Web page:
Dermatobranchus sp. 12
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Dermatobranchus sp. 12
Order: Nudibranchia Family: Arminidae
Maximum Size: 7 mm
Sightings: Sunshine Coast
Dermatobranchus sp. 12 Undescribed
The body is broad and flattened with parallel sides until the posterior-most fifth of its length at which point it acutely tapers to a point. The foot extends past the posterior end of the mantle and also acutely tapers to a point, being white dorso-medially but translucent with white speckling towards the edges. The notum is developed into a series of longitudinal ridges that are granular white with very fine diffuse dark speckling. The edges of each ridge, either along the top or bottom corner, or both, carry a denser speckling of dark brown creating lines that serve to delineate them from the grooves in-between. Grooves are wider than the ridges being the same depth as the width of the ridges. Grooves are similarly coloured to ridges. Whilst the central-most ridges follow the medial line the lateral ridges run at a slight angle to the midline thus finding the mantle edge. There are no distinct spots, ocelli, bands or other markings on the mantle surface. There is no coloured band to the mantle edge.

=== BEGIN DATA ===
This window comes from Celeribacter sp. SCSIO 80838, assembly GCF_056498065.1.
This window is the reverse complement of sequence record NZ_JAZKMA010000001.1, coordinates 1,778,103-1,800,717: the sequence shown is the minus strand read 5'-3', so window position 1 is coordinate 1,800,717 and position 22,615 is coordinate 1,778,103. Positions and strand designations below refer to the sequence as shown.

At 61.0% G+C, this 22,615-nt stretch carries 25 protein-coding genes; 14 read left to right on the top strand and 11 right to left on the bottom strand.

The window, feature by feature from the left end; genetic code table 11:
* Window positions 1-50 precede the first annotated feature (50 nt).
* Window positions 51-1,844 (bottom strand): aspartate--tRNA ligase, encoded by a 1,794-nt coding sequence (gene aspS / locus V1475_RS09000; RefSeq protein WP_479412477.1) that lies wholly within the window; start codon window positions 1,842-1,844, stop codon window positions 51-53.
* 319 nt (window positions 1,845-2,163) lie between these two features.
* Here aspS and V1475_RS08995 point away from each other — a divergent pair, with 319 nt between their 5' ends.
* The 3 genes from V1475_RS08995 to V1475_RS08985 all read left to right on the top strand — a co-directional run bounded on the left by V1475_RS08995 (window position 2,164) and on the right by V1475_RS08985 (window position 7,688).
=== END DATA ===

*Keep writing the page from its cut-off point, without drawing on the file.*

The rhinophore stalks are white with some diffuse black speckling and are slightly separated at the base of the stalks. There is no narrowing between stalk and clavus. The clavus is brown with some areas of concentrated darker speckling. It bears deeply grooved vertical lamellae approx. eight in number. The apices are similarly coloured.
The oral veil is as wide as the body and well developed anteriorly and laterally with expansive rounded corners. The colour of the oral veil is evenly granular white. The oral veil edge has a narrow translucent band.
The foot is translucent white with some sparse dark speckling medially to the sole. The anterior of the foot is well-developed into obvious corners and slightly tentacular, with white speckling dorsally.
This species is very slow moving. The rhinophores are normally carried extended upright in a vee configuration but will straighten erect, coming together, and then contract if the animal is disturbed.
David A. Mullins – March 2023